Tent-making missionaries sounds like a good idea. The term refers to professional people, Christians in all sorts of careers who will travel to other countries and “infiltrate every structure of society!” According to Kritzinger and Saayman in On being witnesses the tent-makers are
• Secular salaried people, who find positions abroad, usually with the help of an agency, and who offer their services to the local mission or church.
• Self-employed missionaries who, like Aquilla and Priscilla in New Testament times, are able to maintain themselves, while working in the mission field.
• Students who travel abroad, usually post-graduate students who study overseas on a scholarship, using the opportunity to witness to their fellow students in a way older, professional, missionaries seem unable to do.
• People who use their retirement years to serve as missionaries abroad. Thousands of American Christians retire to countries abroad and, being financially independent, are able to render a special service. Their long experience and the respect they receive in societies where age is held in high esteem, make the contribution these senior Christians are able to give, invaluable.
I think this is wonderful. I believe that all of us no matter where we are should be sharing the gospel with as many people as we can. We should all infiltrate our society. We should be involved in local churches and making a major difference.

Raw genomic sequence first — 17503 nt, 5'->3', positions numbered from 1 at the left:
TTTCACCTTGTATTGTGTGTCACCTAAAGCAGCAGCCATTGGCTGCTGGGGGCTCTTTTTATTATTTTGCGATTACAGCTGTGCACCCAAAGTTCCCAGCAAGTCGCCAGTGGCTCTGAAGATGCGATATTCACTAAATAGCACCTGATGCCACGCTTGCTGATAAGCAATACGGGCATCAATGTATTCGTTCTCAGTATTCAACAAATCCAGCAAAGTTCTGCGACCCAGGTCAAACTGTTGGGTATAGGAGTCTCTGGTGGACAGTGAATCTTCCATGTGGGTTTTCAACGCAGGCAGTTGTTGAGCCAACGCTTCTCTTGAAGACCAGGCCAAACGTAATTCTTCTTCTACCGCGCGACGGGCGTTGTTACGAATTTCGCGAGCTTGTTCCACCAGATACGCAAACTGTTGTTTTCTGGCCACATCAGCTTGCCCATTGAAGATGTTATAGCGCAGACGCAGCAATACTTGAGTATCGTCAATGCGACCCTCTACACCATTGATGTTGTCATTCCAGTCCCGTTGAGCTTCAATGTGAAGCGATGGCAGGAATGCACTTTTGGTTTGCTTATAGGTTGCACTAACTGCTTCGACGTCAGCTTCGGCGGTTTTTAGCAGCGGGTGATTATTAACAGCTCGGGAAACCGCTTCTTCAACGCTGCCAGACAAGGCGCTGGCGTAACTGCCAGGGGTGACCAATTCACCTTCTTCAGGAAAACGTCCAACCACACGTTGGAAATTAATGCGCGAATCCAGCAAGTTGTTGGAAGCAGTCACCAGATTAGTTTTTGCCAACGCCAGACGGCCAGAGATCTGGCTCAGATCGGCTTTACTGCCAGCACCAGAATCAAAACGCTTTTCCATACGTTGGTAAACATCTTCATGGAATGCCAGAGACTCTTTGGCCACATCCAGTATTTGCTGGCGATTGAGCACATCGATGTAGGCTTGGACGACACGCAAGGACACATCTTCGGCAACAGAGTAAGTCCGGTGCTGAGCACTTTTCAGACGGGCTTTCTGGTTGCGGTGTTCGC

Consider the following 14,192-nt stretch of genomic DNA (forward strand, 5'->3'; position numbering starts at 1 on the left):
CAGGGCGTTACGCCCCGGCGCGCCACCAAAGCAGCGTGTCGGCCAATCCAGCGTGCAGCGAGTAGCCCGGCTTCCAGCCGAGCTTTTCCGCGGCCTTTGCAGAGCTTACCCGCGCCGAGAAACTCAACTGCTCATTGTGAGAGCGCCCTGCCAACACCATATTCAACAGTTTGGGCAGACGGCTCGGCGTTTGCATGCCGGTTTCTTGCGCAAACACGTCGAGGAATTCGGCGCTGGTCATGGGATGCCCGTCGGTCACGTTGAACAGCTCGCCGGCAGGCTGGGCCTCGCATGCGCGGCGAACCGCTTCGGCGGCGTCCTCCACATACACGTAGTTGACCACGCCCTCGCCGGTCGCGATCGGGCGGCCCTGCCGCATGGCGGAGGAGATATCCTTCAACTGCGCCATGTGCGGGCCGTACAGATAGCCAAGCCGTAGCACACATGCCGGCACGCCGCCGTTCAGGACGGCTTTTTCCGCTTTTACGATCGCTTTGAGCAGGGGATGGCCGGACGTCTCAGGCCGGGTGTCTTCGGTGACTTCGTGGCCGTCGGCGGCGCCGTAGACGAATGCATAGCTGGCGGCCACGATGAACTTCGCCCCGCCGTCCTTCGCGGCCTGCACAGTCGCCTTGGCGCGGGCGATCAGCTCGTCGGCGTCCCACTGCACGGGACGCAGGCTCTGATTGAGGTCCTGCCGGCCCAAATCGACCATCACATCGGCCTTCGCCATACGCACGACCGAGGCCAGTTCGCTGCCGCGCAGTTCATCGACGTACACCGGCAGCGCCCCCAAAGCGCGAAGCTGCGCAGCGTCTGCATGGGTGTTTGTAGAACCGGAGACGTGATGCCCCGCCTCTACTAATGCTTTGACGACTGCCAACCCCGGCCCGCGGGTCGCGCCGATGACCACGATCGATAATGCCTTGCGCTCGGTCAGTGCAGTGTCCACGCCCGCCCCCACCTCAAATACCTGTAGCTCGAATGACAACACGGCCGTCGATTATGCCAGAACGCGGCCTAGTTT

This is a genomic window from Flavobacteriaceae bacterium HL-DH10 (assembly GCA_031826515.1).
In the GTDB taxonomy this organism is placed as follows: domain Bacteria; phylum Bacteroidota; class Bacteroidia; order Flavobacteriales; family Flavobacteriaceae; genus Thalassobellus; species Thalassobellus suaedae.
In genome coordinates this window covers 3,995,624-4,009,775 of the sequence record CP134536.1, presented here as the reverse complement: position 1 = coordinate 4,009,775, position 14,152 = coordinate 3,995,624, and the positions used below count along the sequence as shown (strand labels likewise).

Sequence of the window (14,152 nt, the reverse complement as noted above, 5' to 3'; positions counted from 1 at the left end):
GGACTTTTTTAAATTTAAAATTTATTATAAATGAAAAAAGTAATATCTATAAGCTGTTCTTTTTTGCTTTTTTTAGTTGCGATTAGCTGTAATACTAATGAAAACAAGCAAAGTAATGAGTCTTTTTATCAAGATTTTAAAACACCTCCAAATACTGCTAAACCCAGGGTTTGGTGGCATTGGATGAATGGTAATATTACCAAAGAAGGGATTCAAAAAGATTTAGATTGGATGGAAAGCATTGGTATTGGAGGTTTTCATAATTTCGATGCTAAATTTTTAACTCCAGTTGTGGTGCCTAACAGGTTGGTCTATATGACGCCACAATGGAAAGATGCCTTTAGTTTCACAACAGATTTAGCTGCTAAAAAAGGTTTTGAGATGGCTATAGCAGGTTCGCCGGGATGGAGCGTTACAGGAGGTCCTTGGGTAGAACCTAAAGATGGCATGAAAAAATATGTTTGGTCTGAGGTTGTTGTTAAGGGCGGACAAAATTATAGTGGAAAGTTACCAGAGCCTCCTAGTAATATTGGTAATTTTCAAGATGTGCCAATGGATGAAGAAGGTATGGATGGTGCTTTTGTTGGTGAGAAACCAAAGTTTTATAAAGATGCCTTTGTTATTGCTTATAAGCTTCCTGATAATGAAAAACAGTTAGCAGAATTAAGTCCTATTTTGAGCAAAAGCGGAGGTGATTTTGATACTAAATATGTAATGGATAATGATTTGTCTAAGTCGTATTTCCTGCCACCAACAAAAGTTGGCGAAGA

While I am very glad to hear of anyone that gets involved in society I do not in any way believe that they can take the place of the real, live, full time, church planting, leader training missionary.
The business man is required to be focused on his business. He comes home tired. He feels pressured to do a good job and should. He also must think of how being an outspoken proponent of the gospel might get him in trouble at work.
A double minded man is unstable in all of his ways. It is pretty hard to be business focused and church planting focused. This is not to think badly of so many pastors that are bi-vocational but even they will admit that they are working two full time jobs and find it hard to juggle it all.
I challenge all of you that are in colleges thinking of finding the easy way to do missions to not get swallowed up in the “tent-making” philosophy. You will be a jack of all trades and master of none–especially the important one of training leaders and planting churches.
Deputation can be done and well. It is not broken no matter how many say so due to a laziness, unprepared, undisciplined approach. If you will raise the money you can do ministry. That is what you want. Your heart is right. The information about “tent-making” is at best misleading.
I will continue this discussion over the next few days. I welcome your questions and comments!